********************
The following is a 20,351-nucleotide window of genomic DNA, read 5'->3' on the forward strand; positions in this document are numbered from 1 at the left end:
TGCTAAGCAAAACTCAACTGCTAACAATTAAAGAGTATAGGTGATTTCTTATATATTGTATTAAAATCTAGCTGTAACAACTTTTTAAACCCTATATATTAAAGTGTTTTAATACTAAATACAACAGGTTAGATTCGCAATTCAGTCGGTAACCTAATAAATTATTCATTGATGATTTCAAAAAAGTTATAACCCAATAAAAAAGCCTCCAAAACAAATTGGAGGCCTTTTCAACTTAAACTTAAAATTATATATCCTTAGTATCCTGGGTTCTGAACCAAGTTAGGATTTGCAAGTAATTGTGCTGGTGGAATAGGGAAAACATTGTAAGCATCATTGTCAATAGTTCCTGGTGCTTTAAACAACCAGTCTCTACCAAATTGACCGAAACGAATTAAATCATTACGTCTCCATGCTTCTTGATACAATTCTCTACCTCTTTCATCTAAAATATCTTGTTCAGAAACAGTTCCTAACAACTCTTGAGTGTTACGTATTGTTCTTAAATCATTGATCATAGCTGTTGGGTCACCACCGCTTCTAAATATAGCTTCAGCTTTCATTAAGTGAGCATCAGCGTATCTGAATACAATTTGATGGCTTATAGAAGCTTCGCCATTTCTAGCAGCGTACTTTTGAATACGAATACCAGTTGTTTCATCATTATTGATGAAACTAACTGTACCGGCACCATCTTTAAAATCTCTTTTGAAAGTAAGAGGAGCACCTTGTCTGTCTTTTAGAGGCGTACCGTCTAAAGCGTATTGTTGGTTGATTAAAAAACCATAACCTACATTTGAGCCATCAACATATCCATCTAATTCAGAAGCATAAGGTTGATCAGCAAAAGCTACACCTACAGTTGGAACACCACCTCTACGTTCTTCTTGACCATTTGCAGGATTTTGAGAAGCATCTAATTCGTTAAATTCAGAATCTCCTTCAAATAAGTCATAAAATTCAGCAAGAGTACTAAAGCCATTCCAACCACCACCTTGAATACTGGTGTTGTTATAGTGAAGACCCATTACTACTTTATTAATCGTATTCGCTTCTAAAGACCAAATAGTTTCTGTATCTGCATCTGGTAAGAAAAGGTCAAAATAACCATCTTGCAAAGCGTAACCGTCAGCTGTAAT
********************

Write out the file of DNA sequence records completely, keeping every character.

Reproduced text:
The following is a 20,351-nucleotide window of genomic DNA, read 5'->3' on the forward strand; positions in this document are numbered from 1 at the left end:
TGCTAAGCAAAACTCAACTGCTAACAATTAAAGAGTATAGGTGATTTCTTATATATTGTATTAAAATCTAGCTGTAACAACTTTTTAAACCCTATATATTAAAGTGTTTTAATACTAAATACAACAGGTTAGATTCGCAATTCAGTCGGTAACCTAATAAATTATTCATTGATGATTTCAAAAAAGTTATAACCCAATAAAAAAGCCTCCAAAACAAATTGGAGGCCTTTTCAACTTAAACTTAAAATTATATATCCTTAGTATCCTGGGTTCTGAACCAAGTTAGGATTTGCAAGTAATTGTGCTGGTGGAATAGGGAAAACATTGTAAGCATCATTGTCAATAGTTCCTGGTGCTTTAAACAACCAGTCTCTACCAAATTGACCGAAACGAATTAAATCATTACGTCTCCATGCTTCTTGATACAATTCTCTACCTCTTTCATCTAAAATATCTTGTTCAGAAACAGTTCCTAACAACTCTTGAGTGTTACGTATTGTTCTTAAATCATTGATCATAGCTGTTGGGTCACCACCGCTTCTAAATATAGCTTCAGCTTTCATTAAGTGAGCATCAGCGTATCTGAATACAATTTGATGGCTTATAGAAGCTTCGCCATTTCTAGCAGCGTACTTTTGAATACGAATACCAGTTGTTTCATCATTATTGATGAAACTAACTGTACCGGCACCATCTTTAAAATCTCTTTTGAAAGTAAGAGGAGCACCTTGTCTGTCTTTTAGAGGCGTACCGTCTAAAGCGTATTGTTGGTTGATTAAAAAACCATAACCTACATTTGAGCCATCAACATATCCATCTAATTCAGAAGCATAAGGTTGATCAGCAAAAGCTACACCTACAGTTGGAACACCACCTCTACGTTCTTCTTGACCATTTGCAGGATTTTGAGAAGCATCTAATTCGTTAAATTCAGAATCTCCTTCAAATAAGTCATAAAATTCAGCAAGAGTACTAAAGCCATTCCAACCACCACCTTGAATACTGGTGTTGTTATAGTGAAGACCCATTACTACTTTATTAATCGTATTCGCTTCTAAAGACCAAATAGTTTCTGTATCTGCATCTGGTAAGAAAAGGTCAAAATAACCATCTTGCAAAGCGTAACCGTCAGCTGTAAT